PALESTINE — Robert Herbert has made community relations paramount in his approximately eight months on the job as Palestine’s police chief.
“The more we get involved within the community, I think the easier our job will be,” Herbert said.
The chief has taken to heart that the city council and city manager expect the police department to become involved and visible in the community, City Manager Mike Ohrt said.
“We want them (police) to become community-oriented out there,” Ohrt said. “The initiatives that have been started (by Herbert) are certainly a good start and good progress.”
Ohrt added, “We certainly still have work to do, but the initial signs are definitely encouraging and he’s doing a great job. … I’m excited to have him and look forward to working with him for years to come.”
Herbert said the police department has to have a solid community division where everybody works together. An officer has volunteered to serve as community relations officer, he noted.
Herbert said he has met “a lot of good people” and is “having a great time” as police chief thus far.
Herbert has 29 years of experience in law enforcement in the Dallas-Fort Worth Metroplex, and 30 years of military service in active and reserve duty.
In promoting community involvement, Herbert implemented his idea for employees in all departments within city hall to deliver meals on wheels — police, fire, public works, administration and others — during their lunch break four days a week.
“It got a lot of other people involved, not just the police department,” Herbert said. “We came together to support (Meals On Wheels). We’ve had a lot of success with that and it was received very well. I’m happy with that program.”
“That’s one way I saw fit that we could get out and reach out to the community. Also it gets my officers out, involved, going door to door meeting individuals and having rapport with them.” Herbert said.
Having police and other city employees deliver meals has helped the program because it was short on drivers, said Lois Durant, executive director, Meals on Wheels of Palestine Inc.
Police officers deliver on Tuesdays and Wednesdays and other city workers deliver on Thursdays and Fridays within the city limits. They deliver 20 to 24 meals each day, Camille Graham, homebound coordinator, said.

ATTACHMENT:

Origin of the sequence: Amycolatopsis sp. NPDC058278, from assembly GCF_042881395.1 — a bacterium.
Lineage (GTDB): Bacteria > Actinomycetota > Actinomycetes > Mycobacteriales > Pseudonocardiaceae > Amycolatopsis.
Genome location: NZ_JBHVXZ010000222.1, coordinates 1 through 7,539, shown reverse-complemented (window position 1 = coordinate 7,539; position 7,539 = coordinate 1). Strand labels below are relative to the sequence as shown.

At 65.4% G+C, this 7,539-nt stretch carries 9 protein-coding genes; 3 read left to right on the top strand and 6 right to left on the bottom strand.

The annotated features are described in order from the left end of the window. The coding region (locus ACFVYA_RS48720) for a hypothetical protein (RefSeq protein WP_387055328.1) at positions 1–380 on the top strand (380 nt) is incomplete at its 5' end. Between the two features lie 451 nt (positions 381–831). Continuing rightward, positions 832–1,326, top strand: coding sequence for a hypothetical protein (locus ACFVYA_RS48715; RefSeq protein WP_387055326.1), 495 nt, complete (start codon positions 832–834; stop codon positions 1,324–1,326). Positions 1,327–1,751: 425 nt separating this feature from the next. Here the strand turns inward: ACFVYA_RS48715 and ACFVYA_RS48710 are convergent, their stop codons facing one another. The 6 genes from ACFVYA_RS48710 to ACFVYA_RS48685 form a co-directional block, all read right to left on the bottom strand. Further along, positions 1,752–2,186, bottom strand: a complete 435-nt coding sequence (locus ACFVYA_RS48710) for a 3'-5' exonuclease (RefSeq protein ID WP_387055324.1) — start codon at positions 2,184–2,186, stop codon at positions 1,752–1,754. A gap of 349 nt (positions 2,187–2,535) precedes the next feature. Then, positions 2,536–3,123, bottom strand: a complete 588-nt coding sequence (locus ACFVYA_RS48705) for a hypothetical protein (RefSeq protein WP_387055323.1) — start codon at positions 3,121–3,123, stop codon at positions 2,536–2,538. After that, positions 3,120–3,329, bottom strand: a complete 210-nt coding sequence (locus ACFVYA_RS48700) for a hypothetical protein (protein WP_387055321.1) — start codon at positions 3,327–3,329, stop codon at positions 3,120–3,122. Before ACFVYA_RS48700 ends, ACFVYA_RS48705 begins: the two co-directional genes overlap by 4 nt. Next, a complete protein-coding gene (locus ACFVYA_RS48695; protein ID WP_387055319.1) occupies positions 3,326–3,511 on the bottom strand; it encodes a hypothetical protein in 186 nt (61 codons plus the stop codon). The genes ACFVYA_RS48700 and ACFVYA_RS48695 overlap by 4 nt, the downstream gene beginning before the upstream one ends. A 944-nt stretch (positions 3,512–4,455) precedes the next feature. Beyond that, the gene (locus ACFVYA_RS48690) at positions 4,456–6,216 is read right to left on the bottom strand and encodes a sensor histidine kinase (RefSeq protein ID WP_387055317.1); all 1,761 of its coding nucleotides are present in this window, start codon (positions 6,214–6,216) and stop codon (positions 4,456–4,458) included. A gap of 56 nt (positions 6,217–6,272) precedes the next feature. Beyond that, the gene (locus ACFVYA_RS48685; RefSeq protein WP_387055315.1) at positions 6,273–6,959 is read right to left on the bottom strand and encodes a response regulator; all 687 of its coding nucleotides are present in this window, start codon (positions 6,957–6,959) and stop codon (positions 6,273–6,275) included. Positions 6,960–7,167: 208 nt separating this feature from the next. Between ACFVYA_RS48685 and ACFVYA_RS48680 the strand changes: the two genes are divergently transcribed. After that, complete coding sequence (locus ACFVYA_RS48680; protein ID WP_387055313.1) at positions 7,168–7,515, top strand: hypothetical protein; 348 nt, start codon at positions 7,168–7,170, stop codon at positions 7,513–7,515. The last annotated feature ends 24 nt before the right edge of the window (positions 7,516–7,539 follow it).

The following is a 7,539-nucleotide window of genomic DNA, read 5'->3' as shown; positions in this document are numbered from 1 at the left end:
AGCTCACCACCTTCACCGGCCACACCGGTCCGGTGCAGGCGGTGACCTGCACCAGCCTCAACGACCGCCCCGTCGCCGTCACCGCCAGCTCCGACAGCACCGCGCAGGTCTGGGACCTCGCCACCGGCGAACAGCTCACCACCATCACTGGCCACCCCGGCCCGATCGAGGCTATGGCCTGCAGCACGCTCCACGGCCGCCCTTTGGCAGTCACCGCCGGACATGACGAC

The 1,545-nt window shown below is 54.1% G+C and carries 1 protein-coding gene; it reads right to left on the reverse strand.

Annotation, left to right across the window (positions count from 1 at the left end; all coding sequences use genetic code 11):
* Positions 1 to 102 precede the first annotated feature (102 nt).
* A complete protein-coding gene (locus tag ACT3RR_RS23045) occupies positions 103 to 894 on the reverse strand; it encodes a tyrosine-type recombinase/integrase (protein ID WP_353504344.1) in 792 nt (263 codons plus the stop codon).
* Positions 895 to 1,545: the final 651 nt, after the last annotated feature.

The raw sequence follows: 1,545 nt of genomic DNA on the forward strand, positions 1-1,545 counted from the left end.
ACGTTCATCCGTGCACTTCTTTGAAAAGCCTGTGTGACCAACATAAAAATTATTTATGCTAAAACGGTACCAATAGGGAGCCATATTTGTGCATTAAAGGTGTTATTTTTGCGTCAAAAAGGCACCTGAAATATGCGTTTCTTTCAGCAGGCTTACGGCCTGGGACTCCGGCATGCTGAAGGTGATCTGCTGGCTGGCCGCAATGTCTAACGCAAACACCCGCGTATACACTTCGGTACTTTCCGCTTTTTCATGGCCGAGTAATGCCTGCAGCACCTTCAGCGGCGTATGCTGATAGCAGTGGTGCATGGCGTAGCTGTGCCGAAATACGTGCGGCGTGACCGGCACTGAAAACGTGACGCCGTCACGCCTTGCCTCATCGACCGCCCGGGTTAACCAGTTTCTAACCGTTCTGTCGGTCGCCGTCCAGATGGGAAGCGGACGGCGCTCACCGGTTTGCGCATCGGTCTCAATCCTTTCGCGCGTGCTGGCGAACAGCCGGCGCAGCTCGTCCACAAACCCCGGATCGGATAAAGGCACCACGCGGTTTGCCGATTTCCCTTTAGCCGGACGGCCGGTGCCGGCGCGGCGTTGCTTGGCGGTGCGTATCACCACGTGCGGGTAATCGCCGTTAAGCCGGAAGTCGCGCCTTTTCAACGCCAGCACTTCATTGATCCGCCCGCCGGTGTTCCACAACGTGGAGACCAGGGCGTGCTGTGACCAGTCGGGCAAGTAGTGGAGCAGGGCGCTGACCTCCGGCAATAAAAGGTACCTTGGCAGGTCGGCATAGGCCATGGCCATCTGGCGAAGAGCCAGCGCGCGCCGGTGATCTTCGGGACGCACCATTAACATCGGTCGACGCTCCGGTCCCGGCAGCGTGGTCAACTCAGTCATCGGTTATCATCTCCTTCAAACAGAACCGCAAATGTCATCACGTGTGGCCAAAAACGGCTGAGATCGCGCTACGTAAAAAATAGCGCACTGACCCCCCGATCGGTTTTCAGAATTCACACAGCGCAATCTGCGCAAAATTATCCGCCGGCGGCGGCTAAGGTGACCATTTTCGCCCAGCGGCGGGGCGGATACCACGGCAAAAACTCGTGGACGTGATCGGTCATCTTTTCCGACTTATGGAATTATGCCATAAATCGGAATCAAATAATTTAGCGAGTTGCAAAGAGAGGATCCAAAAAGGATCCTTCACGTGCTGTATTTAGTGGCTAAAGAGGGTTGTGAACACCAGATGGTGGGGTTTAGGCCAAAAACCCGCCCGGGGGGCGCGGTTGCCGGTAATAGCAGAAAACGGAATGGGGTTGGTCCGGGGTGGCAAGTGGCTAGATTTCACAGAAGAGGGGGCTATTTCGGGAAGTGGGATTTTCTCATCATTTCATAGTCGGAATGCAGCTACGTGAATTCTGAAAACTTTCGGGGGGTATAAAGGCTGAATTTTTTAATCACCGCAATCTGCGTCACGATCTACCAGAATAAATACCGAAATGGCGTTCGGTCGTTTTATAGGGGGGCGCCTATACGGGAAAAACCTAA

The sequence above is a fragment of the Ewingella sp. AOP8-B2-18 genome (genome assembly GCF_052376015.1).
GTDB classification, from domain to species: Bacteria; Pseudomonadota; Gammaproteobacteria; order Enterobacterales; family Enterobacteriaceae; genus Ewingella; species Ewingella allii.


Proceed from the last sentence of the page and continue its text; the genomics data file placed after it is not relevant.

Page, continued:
“It’s really worked out well and it’s been a great help,” Ms. Graham said.
In another move toward community involvement, Herbert is in the early stages of organizing community and neighborhood watch programs.
“I think once we get our hands fully around that, we will have a lot of participation,” he said.
It will provide more “eyes and ears” for law enforcement trying to combat crime, Herbert added.
In a response to an outcry about a rash of burglaries, Herbert and the police department conducted a town hall meeting, where they listened as about 100 people expressed concerns about the problem and that they wanted to be involved within the community.
“When you start experiencing home invasions and burglaries, etceteras, you need folks to watch out for each other and to call in when they see suspicious activity in their area,” Herbert said.
“We as an agency can’t do it all by ourselves, so we have to depend on citizens to help us out,” he said, observing increasing community involvement.
“We will just have a fun-filled evening (for) people to come out and be one big happy family (for) a big gathering and there will be vendors,” Herbert said.
Herbert and police also recently started a summer junior police academy. It consists of three week-long sessions for about 30 students each in the eighth through the 12th grades. The last session ends today.
“It’s a team-building mentoring type program; we bring kids together. Our whole focus is to give them practical ideas on what we do as a police department,” Herbert said.
“A lot of these kids are very interested in one day doing something in the law enforcement world, so this just enhances their curiosity on what we do and hopefully we will grow some men and women that will be good officers one day in the future,” Herbert said.
Topics covered include an introduction to the police world, burglary of a habitation, burglary of a vehicle, robbery and other subjects.
Right now, Herbert said, he is holding steady with programs in place and trying to fortify them and make them better before moving into other areas to implement new things. He hopes, though, to add five positions to the 38-member police force in the new fiscal year.